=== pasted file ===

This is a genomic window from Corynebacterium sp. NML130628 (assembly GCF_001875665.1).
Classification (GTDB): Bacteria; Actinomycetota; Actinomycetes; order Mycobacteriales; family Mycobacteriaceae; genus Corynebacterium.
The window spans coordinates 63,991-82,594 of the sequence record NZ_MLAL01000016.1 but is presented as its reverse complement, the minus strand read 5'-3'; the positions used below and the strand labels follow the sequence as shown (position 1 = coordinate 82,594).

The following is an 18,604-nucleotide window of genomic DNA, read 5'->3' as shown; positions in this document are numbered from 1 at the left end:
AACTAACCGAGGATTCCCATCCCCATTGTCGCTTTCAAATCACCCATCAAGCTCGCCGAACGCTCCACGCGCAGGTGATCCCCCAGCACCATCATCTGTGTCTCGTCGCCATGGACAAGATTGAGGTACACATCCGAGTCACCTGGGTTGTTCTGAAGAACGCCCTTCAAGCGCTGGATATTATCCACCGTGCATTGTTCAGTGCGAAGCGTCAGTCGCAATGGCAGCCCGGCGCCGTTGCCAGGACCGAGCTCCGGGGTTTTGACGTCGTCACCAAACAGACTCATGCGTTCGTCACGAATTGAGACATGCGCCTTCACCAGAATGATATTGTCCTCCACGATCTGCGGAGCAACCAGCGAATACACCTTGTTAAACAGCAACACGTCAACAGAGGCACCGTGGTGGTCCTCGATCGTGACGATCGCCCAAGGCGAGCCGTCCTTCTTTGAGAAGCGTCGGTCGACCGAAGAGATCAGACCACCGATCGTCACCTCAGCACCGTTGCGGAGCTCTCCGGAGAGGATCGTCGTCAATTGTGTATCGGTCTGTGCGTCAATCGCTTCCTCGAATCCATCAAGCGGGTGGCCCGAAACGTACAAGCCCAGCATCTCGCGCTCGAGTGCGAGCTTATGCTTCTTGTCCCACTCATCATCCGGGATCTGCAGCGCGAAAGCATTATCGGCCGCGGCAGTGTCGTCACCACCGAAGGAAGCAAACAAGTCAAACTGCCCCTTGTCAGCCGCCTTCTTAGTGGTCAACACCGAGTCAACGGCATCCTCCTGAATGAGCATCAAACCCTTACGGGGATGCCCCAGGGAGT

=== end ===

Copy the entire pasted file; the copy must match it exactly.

This is a genomic window from Corynebacterium sp. NML130628 (assembly GCF_001875665.1).
Classification (GTDB): Bacteria; Actinomycetota; Actinomycetes; order Mycobacteriales; family Mycobacteriaceae; genus Corynebacterium.
The window spans coordinates 63,991-82,594 of the sequence record NZ_MLAL01000016.1 but is presented as its reverse complement, the minus strand read 5'-3'; the positions used below and the strand labels follow the sequence as shown (position 1 = coordinate 82,594).

The following is an 18,604-nucleotide window of genomic DNA, read 5'->3' as shown; positions in this document are numbered from 1 at the left end:
AACTAACCGAGGATTCCCATCCCCATTGTCGCTTTCAAATCACCCATCAAGCTCGCCGAACGCTCCACGCGCAGGTGATCCCCCAGCACCATCATCTGTGTCTCGTCGCCATGGACAAGATTGAGGTACACATCCGAGTCACCTGGGTTGTTCTGAAGAACGCCCTTCAAGCGCTGGATATTATCCACCGTGCATTGTTCAGTGCGAAGCGTCAGTCGCAATGGCAGCCCGGCGCCGTTGCCAGGACCGAGCTCCGGGGTTTTGACGTCGTCACCAAACAGACTCATGCGTTCGTCACGAATTGAGACATGCGCCTTCACCAGAATGATATTGTCCTCCACGATCTGCGGAGCAACCAGCGAATACACCTTGTTAAACAGCAACACGTCAACAGAGGCACCGTGGTGGTCCTCGATCGTGACGATCGCCCAAGGCGAGCCGTCCTTCTTTGAGAAGCGTCGGTCGACCGAAGAGATCAGACCACCGATCGTCACCTCAGCACCGTTGCGGAGCTCTCCGGAGAGGATCGTCGTCAATTGTGTATCGGTCTGTGCGTCAATCGCTTCCTCGAATCCATCAAGCGGGTGGCCCGAAACGTACAAGCCCAGCATCTCGCGCTCGAGTGCGAGCTTATGCTTCTTGTCCCACTCATCATCCGGGATCTGCAGCGCGAAAGCATTATCGGCCGCGGCAGTGTCGTCACCACCGAAGGAAGCAAACAAGTCAAACTGCCCCTTGTCAGCCGCCTTCTTAGTGGTCAACACCGAGTCAACGGCATCCTCCTGAATGAGCATCAAACCCTTACGGGGATGCCCCAGGGAGT